The final ECS season of 2019 is about over, and the playoffs look to be one of the most exciting tournaments in recent memory. Who should you pick to take home the trophy?
Another season of the Esports Championship Series is drawing to a close, which means we get another LAN finals. If you’ll cast your mind back to June of this year, you’ll recall Vitality beating FURIA decisively in the LAN Finals, netting ZywOo his first S tier LAN win. Unfortunately, Vitality won’t be around this time to defend the title, but the field is still plenty stacked.
This season ECS have changed their format once again, making the regular season excessively difficult to follow. While the regular season still consists of five online series, each with eight teams playing the best of three series, the requirements to qualify have changed. Rather than the winners of the first three series qualifying outright, this time the winners of the last three series qualify directly. Over the first two series, the team that wins the most money qualifies.
This season NiP, Astralis, and Fnatic qualified through winning series in Europe, with Evil Geniuses, Liquid, and MIBR doing the same in North America. The two final teams to fill out the eight-team field are AVANGAR and Sharks.
There’s no other choice for the favorite at this event. Just last week I gushed (LINK IEM BEIJING RECAP HERE) about how improbably dominant Astralis was at IEM Beijing, which you should go back and read if you missed it the first time. If you’re too lazy to click the provided link, allow me to provide you with a quick recap:
- They won the event without dropping a map
- All five players were in the highest rated at the event
- Wins on five different maps
- Device had a 1.66 K/D
- Held opponents to an average of 5.7 rounds per map
- 16-0’d a FaZe team with wins over Fnatic, Vitality, and Evil Geniuses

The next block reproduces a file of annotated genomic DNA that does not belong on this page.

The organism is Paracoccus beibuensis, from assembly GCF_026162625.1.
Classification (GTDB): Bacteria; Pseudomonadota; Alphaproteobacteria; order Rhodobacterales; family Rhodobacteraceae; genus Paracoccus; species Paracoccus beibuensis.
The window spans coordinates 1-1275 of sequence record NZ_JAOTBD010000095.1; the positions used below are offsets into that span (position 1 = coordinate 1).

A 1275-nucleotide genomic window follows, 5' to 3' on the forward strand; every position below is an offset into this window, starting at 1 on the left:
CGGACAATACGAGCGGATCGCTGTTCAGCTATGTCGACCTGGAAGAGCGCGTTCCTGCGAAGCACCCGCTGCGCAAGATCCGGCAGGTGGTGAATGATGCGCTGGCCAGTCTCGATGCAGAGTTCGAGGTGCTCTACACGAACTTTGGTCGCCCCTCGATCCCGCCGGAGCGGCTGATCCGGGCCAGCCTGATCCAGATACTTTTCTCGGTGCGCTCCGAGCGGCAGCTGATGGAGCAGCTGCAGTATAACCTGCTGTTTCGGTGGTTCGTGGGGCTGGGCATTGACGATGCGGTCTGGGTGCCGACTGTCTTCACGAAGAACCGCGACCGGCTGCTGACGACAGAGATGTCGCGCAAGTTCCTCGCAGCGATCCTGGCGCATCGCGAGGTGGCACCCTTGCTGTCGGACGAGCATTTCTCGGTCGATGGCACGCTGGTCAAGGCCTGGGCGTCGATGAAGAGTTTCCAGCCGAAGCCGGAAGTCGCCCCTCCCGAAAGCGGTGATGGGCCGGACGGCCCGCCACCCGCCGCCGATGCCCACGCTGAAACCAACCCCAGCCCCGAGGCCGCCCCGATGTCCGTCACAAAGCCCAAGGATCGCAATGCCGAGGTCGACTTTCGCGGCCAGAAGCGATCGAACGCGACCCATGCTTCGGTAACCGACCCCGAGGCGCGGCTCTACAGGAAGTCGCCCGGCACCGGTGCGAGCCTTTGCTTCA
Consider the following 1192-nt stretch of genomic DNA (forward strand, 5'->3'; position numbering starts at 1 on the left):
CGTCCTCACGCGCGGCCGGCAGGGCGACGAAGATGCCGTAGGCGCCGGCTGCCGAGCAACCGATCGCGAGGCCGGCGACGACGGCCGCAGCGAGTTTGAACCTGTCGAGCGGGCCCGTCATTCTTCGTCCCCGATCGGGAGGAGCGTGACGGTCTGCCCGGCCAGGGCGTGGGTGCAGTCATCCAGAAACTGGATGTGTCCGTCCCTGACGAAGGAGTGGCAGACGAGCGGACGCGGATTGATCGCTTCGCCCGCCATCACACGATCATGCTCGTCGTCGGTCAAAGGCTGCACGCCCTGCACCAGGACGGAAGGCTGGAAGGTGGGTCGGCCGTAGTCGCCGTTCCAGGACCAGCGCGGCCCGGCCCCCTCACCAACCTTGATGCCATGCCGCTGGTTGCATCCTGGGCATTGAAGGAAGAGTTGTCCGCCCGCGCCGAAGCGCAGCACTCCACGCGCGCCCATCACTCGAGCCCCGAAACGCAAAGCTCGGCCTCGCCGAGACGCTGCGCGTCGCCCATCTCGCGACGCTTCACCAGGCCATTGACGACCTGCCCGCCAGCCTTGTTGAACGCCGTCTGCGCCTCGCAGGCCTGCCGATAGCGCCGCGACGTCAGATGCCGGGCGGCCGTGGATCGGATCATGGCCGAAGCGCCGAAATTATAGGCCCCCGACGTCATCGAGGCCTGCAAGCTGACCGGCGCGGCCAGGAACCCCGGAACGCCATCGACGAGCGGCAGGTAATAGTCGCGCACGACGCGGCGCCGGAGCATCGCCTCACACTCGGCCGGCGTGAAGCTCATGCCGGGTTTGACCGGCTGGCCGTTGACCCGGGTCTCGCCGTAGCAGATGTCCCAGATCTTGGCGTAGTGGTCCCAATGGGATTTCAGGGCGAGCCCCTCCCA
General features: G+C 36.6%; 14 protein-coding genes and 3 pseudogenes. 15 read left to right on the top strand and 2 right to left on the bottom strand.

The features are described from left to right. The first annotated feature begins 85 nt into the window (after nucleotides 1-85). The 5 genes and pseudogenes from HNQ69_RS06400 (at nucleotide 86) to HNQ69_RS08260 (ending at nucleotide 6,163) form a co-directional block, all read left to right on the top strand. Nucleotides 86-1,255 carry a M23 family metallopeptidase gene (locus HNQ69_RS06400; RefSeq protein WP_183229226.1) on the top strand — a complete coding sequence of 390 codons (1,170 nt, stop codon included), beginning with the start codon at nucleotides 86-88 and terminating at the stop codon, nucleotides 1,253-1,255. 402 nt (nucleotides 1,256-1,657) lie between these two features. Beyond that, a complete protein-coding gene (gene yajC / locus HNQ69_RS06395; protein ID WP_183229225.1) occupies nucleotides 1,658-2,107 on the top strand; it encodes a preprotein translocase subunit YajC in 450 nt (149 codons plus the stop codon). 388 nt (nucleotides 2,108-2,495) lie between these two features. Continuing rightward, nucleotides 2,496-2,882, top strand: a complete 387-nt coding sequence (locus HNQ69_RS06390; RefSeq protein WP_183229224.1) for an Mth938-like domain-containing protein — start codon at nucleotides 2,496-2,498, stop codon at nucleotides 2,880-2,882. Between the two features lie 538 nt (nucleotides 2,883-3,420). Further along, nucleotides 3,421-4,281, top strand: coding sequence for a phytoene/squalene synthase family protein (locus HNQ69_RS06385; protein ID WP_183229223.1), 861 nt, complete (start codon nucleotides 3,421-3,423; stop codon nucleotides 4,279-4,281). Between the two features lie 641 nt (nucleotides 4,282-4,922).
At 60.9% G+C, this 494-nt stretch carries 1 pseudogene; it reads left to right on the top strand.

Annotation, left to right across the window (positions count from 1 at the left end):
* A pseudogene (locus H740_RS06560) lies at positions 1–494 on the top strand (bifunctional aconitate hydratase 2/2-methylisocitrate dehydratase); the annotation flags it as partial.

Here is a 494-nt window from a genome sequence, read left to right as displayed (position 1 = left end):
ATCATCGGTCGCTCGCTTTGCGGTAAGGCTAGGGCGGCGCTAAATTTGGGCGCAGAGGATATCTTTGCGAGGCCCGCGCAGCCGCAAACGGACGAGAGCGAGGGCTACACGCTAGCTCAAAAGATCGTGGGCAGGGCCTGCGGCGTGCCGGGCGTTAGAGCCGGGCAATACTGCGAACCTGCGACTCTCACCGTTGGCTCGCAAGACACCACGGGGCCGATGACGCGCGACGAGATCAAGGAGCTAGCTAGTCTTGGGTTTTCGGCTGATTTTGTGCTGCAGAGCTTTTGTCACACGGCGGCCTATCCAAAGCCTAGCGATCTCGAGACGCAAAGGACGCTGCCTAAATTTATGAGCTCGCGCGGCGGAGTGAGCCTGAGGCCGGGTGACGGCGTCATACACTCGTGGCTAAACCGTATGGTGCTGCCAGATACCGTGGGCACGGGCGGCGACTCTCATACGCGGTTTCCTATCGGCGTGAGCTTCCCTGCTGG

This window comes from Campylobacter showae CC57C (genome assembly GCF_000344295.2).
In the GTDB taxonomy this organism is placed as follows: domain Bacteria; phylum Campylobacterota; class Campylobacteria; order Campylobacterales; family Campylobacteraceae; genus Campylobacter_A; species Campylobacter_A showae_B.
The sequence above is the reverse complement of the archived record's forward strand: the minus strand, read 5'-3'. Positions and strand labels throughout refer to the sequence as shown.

- Went 5-0 in maps against 100 Thieves
If your jaw isn’t on the ground right now, I don’t know what to tell you. Like I said in my recap, that might be the single most dominant tournament performance I’ve ever seen. So yes, I like them a lot to win this event. They have three maps with win rates at or above 75%, their worst loss in six months is probably their 2-16 loss to FaZe at BLAST Pro Copenhagen (which I’d say they’ve made up for), and they have three players rated over 1.10 over the last six months on LAN.
They’re at -118, and rightly so, which doesn’t provide a ton of value. But unless I can come up with a convincing case for someone else in attendance, this may be the best bet.
Evil Geniuses (+375)
Well wouldn’t you know it, it’s (maybe) the best answer the CS scene has to Astralis, Evil Geniuses. Since IEM Sydney 2018, the EG core has a winning record against Astralis, nine map wins to Astralis’ four (granted, that’s not a huge sample size, but still). These two teams go into overtime quite frequently, with three of their 13 meetings going into overtime. In fact, their match on Train at the StarLadder Major is one of the longest games in Major history, going 59 rounds.
The two teams last met at ESL One New York, where EG stomped Astralis 3-1, dropping Astralis’ map pick Train in a double-overtime slobber knocker. While that’s certainly encouraging for EG, the two teams have gone in rather divergent directions since. While Astralis’ form has picked up (like we’ve talked about), EG has been coming back to Earth with losses to MIBR, FaZe, and Mousesports in the last month. Not to mention the fact that device has been red hot while CeRq has been on the decline, which doesn’t bode well for the North American dream team.
One of the key elements of EG’s dominating performance in New York was CeRq’s AWP. Here are CeRq’s head to head AWP stats against each player on Astralis: against gla1ve, 11-0; dupreeh, 10-0; Magisk, 17-0; device. 12-7; Xyp9x, 6-0. CeRq had the most AWP kills on the server by far at 56, which trumps device’s 39 easily. If CeRq can’t replicate a performance like that, EG’s job gets significantly harder.
A bet on EG to win the ECS finals would be a bet on this matchup. It would say “I think that Stanislaw and co. have Astralis’ number, and I think they can beat the Danes regardless of the form the two teams are in.” I just don’t think I can make that call, although +375 is pretty juicy for a team that’s supposedly top three in the world.
Liquid (+500 )
I’m sure you’re tired of me saying it, but I say it nonetheless. Oh, how the mighty have fallen. After a spectacular first half, Liquid have limped through the remainder of 2019. They don’t have a tournament win to their name since IEM Chicago, and have yet to make Grand Finals at an international LAN. While they have only attended three S Tier offline events since the Berlin Major, their placements have gotten increasingly discouraging.